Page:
Facebook news ban wrapped
After months of Facebook and Google threatening to withdraw their services from Australia, Facebook followed through this morning, wiping all news from the platform's feed. This has been an action long in the making, with the News Media Bargaining Code first introduced in September 2020, not a sudden move, as has been implied by some media outlets.
One day before the ban, Google reportedly agreed to multi-million dollar deals with Nine and Seven West Media. Many people are asking why the two platforms responded differently, and Facebook has said that "the answer is because our platforms have fundamentally different relationships with news. Google Search is inextricably intertwined with news and publishers do not voluntarily provide their content."
Who’s on the chopping block?
It appears that the public, media outlets, and Twitter users are holding Facebook responsible for the changes. Consumers are disappointed in Facebook, saying that it shouldn’t be so easy for the social media giant to blog useful pages but not take action on fake news and dangerous content.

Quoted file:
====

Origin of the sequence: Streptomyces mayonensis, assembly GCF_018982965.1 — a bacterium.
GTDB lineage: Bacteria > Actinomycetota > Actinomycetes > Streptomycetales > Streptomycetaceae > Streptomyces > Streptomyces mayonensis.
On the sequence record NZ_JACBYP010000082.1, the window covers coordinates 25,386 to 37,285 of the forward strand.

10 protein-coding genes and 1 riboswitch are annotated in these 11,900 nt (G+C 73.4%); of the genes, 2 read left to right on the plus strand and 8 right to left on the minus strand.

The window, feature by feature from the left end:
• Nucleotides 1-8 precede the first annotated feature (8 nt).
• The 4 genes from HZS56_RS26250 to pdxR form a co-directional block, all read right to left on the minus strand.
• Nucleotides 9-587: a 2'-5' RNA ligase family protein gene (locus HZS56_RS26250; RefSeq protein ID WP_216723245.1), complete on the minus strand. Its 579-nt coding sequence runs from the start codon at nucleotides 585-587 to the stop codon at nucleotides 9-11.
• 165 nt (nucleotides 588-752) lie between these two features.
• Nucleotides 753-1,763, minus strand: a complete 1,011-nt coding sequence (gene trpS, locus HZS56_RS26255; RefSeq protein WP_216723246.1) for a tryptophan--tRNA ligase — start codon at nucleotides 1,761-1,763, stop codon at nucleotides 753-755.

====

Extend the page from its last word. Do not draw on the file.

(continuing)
On the other side, the government, including Treasurer Josh Frydenberg, who has been championing the News Media Bargaining Code, have refused to take any responsibility. Frydnenberg is reportedly meeting with Mark Zuckerberg to come to an agreement.
What about the wrongly blocked pages?
There have been a number of pages that were wrongly banned, like BOM, Queensland Health, and important social services. Consumers and politicians are rightly upset by this, however it appears to be nothing more than an algorithmic issue. Facebook stated earlier in the day that those pages will be back ‘imminently,’ and a large number have already been reinstated.
Well, we don’t know. And neither does anyone. The common thought prior to today’s bans was that Facebook and Google would never follow through with their threats to restrict Aussie’s use of the platforms, but now that Facebook has, things are a bit different. We may be facing a very different future on Facebook than we anticipated.
The News Media Bargaining Code has not yet been passed, however, if the reports are true, and large media outlets have made a deal with Google, the law may not be far away. The way we see it, there are three potential options for a way forward:
The Government backs down and the News Media Bargaining Code is scrapped, ultimately restoring Facebook to how it was prior to the ban,
Facebook backs down and gives control back to news outlets, also restoring the old Facebook, but with a questionable future as to what will happen if and when the News Media Bargaining Code is passed as law, or
Neither Facebook nor the Government backs down, and Australians will continue to use Facebook without news.